Camille Newman, director of the Brooklyn Women's Business Center, a nonprofit that provides free one-on-one business coaching to entrepreneurs in East New York, and founder of the plus-size fashion company Body by Love, says encouraging procurement opportunities between minority-owned businesses and large private corporations is an essential—but underresourced—strategy for enabling more small businesses to get to the next level. Absent those opportunities, she says, too many businesses end up stuck, unable to generate enough revenue to reinvest in growth.
“Part of that is businesses of color just don't have the financial resources to scale,” she explains. “You'll often hear women of color say they're over mentored and still underfunded. It's one thing to provide the mentorship, but if you're not getting the help scaling, it really doesn't help the business to grow and to get to the point where they can become even more impactful in the community.”
2. NYC should focus on investing in the infrastructure needed to help more minority-owned businesses scale up.
Even if New York City succeeds in bending the spend of the private sector toward more minority-owned firms, those firms will need more sophisticated forms of technical assistance, including strategic and operational consulting, creative and flexible financing, legal advice, and other support in order to realize these opportunities, succeed in a competitive market, and ultimately achieve sustainable growth.
The problem is that many of the city’s publicly funded small business support programs focus on helping aspiring entrepreneurs start businesses or supporting existing mom-and-pop businesses, rather than providing successful minority-owned businesses with the support they need to scale.
“We have to do more programs to scale," says Newman. "Other cities have accelerator-based programs that identify 50 to 100 businesses and say, 'Let me walk you through how to get from, say, $30,000 to $150,000 in sales. We can’t say we support small businesses without concrete steps to take them to the next level."
Fortunately, New York City is already home to a number of trusted small business assistance and development organizations, including those run by the five borough-based Chambers of Commerce, federally funded Small Business Development Centers, CDFIs, nonprofit development corporations, community-based organizations, public libraries, and city-funded Business Solutions Centers. But most of these programs are small and focused on helping aspiring entrepreneurs start or supporting the operations of mom-and-pop businesses, with just a handful of full-time staff dedicated to small business development, let alone business acceleration. Likewise, there is a relative lack of city funding, programming, and technical assistance specifically focused on helping established minority-owned businesses modernize their operations, implement cutting-edge technology, expand into new markets, and take their revenues, hiring, and operations to the next level.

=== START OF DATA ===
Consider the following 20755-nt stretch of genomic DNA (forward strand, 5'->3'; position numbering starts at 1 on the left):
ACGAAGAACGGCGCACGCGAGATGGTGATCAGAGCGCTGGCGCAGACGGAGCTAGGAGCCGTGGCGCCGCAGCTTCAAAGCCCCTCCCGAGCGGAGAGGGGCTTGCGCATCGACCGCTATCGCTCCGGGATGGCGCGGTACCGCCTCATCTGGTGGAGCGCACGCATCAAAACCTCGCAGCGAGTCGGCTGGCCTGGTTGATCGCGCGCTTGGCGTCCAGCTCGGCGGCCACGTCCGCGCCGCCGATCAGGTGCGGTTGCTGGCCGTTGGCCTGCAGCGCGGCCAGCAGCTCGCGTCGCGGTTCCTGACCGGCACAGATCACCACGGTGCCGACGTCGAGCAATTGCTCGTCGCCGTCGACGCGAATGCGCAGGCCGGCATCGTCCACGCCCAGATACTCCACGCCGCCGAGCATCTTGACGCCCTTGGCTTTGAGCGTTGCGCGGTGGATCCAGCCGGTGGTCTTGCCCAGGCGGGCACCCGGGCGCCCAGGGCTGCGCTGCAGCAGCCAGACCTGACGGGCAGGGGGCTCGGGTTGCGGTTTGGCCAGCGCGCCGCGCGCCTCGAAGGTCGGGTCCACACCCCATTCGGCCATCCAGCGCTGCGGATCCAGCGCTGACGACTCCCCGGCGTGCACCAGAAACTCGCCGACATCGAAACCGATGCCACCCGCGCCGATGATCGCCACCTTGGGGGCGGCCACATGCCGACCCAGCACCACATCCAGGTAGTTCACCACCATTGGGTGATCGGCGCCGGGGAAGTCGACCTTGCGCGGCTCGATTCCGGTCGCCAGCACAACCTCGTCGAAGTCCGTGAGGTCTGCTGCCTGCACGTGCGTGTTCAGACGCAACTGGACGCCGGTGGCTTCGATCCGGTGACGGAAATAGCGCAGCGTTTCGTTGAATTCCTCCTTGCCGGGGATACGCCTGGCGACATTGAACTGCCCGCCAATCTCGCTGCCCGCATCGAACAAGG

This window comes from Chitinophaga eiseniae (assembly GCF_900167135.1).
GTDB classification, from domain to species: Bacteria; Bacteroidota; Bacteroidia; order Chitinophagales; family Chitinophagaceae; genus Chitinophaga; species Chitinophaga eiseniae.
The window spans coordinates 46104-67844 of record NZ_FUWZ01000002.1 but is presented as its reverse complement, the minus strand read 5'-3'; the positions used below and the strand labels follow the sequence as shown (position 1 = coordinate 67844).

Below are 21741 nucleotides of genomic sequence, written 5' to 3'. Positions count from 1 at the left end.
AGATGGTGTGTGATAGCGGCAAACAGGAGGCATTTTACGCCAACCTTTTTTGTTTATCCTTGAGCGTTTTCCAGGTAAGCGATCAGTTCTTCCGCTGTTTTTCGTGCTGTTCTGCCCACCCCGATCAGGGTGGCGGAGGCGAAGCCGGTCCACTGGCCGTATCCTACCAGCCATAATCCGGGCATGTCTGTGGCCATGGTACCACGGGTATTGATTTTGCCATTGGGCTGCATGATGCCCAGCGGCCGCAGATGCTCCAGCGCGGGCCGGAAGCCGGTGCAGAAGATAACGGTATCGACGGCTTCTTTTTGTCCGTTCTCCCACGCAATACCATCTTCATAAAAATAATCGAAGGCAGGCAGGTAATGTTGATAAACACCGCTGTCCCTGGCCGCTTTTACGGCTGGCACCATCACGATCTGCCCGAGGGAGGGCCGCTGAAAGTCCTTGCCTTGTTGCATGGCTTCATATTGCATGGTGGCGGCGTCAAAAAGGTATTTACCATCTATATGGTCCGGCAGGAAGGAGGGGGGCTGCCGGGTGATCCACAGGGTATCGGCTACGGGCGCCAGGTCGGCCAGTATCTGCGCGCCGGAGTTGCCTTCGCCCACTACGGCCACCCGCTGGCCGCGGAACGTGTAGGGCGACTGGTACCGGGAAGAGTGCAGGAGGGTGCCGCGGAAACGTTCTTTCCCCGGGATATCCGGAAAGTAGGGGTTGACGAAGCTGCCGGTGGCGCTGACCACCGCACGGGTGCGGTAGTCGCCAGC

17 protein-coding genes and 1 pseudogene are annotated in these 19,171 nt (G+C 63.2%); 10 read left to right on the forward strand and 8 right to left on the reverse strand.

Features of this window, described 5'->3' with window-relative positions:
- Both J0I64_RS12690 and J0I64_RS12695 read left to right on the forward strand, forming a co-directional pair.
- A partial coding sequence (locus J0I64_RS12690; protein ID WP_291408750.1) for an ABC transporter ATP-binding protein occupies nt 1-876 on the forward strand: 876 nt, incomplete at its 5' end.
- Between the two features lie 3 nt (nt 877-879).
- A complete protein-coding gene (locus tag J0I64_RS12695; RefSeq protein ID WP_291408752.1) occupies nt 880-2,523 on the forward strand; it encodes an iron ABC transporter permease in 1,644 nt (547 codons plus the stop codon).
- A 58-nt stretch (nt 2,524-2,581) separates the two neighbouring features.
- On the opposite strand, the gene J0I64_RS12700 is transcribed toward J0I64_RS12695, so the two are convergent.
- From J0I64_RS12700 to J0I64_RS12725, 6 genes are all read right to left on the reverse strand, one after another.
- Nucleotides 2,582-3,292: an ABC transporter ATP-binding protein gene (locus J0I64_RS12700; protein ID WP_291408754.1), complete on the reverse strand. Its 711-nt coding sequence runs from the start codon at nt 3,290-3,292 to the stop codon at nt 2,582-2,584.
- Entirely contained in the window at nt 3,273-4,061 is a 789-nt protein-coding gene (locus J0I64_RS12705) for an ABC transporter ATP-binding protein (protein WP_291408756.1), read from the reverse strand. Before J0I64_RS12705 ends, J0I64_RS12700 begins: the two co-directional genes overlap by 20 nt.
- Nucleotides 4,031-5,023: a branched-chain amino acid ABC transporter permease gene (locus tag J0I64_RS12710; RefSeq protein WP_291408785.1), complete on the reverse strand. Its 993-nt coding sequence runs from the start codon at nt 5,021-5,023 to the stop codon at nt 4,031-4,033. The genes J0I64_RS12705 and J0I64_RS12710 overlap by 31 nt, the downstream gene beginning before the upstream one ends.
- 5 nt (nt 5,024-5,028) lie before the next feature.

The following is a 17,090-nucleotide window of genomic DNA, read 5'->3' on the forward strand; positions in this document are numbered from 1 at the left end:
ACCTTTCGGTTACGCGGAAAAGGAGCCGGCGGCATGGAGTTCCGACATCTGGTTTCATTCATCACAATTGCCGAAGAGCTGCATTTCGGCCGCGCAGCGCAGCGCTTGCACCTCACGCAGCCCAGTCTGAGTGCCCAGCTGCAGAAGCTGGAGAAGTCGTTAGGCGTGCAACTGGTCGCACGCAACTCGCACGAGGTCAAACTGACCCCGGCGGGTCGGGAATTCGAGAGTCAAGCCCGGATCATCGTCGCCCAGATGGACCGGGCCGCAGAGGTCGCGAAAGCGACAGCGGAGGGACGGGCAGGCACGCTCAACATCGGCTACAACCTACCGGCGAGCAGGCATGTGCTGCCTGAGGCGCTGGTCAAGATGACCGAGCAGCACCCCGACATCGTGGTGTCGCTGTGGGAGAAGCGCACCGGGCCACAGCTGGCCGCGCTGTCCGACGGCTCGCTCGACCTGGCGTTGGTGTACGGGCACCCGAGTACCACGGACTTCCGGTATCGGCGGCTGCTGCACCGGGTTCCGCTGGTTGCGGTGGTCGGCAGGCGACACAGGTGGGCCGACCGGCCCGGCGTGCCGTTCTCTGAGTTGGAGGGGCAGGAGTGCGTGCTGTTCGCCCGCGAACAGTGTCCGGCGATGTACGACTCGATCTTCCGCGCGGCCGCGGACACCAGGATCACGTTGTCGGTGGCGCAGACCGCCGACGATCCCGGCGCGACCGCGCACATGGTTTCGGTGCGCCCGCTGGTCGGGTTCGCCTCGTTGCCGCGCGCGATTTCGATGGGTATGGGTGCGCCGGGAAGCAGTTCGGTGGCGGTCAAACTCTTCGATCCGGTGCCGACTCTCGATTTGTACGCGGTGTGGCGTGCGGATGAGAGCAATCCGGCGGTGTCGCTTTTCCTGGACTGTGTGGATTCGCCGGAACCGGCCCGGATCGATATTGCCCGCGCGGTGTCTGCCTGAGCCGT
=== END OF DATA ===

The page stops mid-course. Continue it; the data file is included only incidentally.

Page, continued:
By working with these small business assistance organizations, and taking cues from the Cincinnati Minority Business Accelerator, Mayor Adams can tap into these organizations’ strengths while bringing major corporations to the table to help drive revenue and job growth.
“There's always been an issue of access to capital [for minority-owned businesses],” says Ibrahima Souare, senior community development officer at LISC NYC, a nonprofit focused on equitable community development. This challenge long predates the unequal economic impact of the pandemic and has made it harder for the city’s minority-owned businesses to finance their own growth—and brace themselves for an unanticipated economic shock. As the city looks to spur an equitable economic recovery from the pandemic, Souare says that now is the time for city leaders to act with “intentionality in addressing the racial wealth gap [and] racial equity issues, to position Black and other minority groups to raise their economic status.” This will require a new level of investment in the infrastructure needed to help small businesses grow.
New York City has long benefited from its position as a stronghold of successful minority-owned businesses, but significant disparities in revenues, employees, and growth opportunities remain. Addressing these disparities will require a new level of investment in policies and programs designed to help those businesses grow: by bending the spend of private sector procurement dollars toward minority-owned businesses, and investing in technical assistance focused on the financing, operational, logistical, hiring, and supply chain challenges that mount as a business begins to scale.
As Mayor Adams and the City Council look for effective ways to help narrow the city’s racial wealth gap and expand economic opportunity in communities of color, they should consider replicating Cincinnati’s Minority Business Accelerator model. Built in partnership with the city’s established small business support organizations, launched with major corporate partners, and focused squarely on helping firms scale, a NYC Minority Business Accelerator would address existing gaps in small business support and could help minority-owned businesses generate millions of dollars in new revenue, create thousands of local jobs, and cultivate a more equitable economy across all five boroughs.
1 Center for an Urban Future analysis of data from the U.S. Census 2018 Annual Business Survey, released in May 2020. This is the most recent survey to collect data at the county level for minority business ownership.
2 NYC Minority Businesses in Flux: Black- and Asian-Owned Businesses Grow While Hispanic-Owned Decline, September 2020, Center for an Urban Future.
3 NYC EDC, “COVID-19 and the New York City Economy,” March 2021.
4 Economic Opportunities for M/WBEs under Local Law 1 of 2013.
5 CAP/NYCEO M/WBE Mentorship Program Application.